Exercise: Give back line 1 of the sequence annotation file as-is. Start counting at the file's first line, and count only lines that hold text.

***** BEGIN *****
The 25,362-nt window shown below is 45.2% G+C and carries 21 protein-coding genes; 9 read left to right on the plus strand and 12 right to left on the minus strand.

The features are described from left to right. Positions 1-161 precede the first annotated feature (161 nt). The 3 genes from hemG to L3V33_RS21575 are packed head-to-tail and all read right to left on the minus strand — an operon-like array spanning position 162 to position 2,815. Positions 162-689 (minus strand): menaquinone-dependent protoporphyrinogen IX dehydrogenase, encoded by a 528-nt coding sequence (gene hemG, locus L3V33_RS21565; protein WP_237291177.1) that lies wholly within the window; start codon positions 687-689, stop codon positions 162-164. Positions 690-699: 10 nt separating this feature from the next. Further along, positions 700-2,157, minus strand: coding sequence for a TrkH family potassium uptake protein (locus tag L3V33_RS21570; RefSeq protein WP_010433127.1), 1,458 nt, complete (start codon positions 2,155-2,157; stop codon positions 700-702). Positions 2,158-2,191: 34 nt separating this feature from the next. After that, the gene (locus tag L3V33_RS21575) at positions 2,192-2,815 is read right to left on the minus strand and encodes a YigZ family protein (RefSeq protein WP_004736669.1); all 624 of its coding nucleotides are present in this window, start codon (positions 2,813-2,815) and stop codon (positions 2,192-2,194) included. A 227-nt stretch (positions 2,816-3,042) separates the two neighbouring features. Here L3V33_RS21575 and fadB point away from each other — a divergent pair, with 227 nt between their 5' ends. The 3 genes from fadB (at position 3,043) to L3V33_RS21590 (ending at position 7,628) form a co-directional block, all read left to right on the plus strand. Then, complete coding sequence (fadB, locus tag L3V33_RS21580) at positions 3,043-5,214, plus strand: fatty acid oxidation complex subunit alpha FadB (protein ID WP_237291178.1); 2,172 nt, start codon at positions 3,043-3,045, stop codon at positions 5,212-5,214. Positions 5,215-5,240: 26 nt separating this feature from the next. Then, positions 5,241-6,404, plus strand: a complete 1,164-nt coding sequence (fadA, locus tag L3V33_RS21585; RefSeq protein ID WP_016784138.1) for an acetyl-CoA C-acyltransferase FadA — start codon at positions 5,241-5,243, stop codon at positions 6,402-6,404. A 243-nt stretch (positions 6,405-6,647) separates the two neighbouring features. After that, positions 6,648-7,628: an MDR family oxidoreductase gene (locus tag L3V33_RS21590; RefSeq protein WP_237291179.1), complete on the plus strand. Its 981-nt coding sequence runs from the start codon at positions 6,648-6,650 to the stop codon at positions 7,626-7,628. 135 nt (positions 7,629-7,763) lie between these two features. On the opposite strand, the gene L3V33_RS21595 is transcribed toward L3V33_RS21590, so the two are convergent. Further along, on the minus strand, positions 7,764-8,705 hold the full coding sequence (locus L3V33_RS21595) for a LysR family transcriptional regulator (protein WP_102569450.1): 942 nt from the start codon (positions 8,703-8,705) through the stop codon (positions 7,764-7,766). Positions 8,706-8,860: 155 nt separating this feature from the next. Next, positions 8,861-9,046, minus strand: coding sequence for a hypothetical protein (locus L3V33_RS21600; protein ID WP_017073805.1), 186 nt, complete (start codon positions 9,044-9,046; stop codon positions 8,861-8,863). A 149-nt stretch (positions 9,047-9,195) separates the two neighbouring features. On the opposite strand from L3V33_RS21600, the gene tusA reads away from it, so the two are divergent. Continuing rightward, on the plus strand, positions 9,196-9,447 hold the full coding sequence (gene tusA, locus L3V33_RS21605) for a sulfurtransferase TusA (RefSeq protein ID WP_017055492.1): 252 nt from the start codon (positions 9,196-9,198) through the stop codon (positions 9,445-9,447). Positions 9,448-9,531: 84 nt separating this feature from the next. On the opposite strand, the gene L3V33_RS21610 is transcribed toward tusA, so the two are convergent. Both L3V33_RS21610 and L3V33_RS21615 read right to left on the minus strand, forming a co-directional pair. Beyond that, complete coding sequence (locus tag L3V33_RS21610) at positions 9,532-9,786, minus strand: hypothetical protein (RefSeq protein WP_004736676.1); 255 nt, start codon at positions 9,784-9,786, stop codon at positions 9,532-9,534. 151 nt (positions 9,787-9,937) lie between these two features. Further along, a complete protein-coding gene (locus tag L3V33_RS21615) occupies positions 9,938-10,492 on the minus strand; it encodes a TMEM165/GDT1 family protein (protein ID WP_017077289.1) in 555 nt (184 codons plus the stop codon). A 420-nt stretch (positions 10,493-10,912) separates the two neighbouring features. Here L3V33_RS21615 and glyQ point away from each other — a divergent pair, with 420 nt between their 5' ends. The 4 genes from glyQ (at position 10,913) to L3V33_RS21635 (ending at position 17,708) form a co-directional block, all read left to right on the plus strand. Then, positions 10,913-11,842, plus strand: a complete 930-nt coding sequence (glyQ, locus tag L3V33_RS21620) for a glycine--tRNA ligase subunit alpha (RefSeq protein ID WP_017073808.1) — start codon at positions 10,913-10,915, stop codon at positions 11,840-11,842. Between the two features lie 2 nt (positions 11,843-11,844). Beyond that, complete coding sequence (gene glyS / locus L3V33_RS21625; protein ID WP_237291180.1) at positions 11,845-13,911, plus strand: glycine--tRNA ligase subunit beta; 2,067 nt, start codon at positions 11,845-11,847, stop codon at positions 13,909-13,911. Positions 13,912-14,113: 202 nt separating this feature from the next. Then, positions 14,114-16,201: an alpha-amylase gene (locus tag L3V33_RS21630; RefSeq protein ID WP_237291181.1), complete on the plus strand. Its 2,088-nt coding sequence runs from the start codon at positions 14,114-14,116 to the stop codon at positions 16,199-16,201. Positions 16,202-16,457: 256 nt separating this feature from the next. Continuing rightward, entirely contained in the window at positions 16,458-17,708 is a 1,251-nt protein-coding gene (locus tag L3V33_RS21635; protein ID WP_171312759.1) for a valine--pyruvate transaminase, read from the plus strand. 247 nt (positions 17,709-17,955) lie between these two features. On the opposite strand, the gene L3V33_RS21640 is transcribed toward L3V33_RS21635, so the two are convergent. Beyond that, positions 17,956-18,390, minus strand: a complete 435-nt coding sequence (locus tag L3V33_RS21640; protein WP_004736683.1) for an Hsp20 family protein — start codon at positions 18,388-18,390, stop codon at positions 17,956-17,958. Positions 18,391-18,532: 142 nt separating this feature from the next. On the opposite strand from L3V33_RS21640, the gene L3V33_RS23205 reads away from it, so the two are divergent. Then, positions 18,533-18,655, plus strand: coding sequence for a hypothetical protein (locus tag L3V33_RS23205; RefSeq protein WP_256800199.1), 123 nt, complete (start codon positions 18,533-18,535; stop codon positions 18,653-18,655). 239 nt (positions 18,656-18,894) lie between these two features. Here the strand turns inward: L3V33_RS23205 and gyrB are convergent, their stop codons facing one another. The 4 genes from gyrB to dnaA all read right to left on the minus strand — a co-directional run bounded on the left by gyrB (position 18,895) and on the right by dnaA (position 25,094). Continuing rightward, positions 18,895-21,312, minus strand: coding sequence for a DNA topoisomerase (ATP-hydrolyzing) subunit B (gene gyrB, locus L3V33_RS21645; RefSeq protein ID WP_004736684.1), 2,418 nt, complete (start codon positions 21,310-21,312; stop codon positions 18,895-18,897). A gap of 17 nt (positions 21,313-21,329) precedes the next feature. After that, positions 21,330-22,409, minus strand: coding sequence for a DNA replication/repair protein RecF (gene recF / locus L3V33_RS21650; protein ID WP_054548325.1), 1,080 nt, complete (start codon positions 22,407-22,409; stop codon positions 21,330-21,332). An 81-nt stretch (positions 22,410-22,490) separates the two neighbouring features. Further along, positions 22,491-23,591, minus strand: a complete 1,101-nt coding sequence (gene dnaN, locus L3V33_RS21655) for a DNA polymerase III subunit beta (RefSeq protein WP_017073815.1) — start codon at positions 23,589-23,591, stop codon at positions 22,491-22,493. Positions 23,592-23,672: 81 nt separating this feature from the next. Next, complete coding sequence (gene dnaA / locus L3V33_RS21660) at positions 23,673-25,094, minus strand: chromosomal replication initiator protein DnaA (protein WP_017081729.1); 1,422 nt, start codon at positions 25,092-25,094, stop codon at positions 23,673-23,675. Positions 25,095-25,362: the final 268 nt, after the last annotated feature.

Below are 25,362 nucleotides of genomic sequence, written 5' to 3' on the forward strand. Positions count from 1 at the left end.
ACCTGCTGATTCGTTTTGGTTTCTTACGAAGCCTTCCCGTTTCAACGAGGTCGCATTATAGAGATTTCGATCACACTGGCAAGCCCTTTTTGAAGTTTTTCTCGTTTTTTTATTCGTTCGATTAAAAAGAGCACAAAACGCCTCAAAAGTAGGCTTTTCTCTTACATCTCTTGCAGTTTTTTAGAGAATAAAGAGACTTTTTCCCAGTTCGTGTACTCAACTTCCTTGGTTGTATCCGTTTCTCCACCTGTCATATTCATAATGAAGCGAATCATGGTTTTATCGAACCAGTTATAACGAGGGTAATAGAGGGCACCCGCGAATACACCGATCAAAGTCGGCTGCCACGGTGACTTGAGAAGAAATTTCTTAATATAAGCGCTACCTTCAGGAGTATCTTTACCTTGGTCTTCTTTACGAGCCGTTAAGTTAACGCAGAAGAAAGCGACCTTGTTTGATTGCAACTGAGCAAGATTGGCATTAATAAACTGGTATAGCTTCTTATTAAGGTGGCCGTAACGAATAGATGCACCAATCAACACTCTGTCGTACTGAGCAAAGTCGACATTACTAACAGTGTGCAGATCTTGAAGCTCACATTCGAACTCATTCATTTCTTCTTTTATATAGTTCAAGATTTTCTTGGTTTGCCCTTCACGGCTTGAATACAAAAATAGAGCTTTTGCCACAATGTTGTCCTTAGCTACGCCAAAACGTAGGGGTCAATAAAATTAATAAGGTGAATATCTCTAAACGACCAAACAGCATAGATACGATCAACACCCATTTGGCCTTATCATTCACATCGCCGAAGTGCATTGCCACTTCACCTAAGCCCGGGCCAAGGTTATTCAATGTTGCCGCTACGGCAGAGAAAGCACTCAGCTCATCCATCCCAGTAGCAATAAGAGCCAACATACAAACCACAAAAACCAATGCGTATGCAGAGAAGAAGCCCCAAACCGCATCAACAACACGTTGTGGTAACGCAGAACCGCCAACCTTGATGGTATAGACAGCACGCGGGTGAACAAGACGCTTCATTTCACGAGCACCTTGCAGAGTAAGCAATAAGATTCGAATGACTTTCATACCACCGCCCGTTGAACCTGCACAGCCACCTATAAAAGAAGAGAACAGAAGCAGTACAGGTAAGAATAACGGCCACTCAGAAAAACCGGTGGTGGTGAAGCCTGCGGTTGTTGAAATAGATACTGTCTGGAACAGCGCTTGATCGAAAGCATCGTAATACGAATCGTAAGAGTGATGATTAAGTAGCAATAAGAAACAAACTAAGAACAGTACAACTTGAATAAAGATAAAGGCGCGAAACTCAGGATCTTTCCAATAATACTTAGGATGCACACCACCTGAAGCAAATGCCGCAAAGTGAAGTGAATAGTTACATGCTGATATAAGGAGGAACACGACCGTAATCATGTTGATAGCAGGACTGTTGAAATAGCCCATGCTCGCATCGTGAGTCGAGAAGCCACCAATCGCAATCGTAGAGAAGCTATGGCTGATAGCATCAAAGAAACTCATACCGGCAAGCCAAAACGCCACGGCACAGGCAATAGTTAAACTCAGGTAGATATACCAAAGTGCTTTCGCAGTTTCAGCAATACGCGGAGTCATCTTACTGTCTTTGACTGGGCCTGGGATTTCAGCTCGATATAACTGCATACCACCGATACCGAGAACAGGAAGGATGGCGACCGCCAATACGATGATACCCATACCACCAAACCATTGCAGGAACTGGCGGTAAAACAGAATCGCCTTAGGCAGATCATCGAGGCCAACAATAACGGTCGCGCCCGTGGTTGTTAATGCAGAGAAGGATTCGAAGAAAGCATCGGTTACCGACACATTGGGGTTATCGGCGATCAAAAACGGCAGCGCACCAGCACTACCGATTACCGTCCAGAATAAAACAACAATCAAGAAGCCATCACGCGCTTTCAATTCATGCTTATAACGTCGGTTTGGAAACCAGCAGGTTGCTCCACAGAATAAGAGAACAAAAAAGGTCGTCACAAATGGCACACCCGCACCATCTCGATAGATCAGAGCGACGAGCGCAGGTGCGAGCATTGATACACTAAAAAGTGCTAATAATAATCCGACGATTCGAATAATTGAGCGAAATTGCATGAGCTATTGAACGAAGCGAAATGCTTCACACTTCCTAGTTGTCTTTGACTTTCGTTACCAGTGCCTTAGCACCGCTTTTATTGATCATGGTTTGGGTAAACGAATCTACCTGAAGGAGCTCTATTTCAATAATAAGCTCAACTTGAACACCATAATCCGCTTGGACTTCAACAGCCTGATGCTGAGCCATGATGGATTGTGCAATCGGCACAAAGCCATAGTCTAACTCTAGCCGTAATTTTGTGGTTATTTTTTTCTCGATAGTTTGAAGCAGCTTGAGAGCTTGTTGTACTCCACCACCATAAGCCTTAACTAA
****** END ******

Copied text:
The 25,362-nt window shown below is 45.2% G+C and carries 21 protein-coding genes; 9 read left to right on the plus strand and 12 right to left on the minus strand.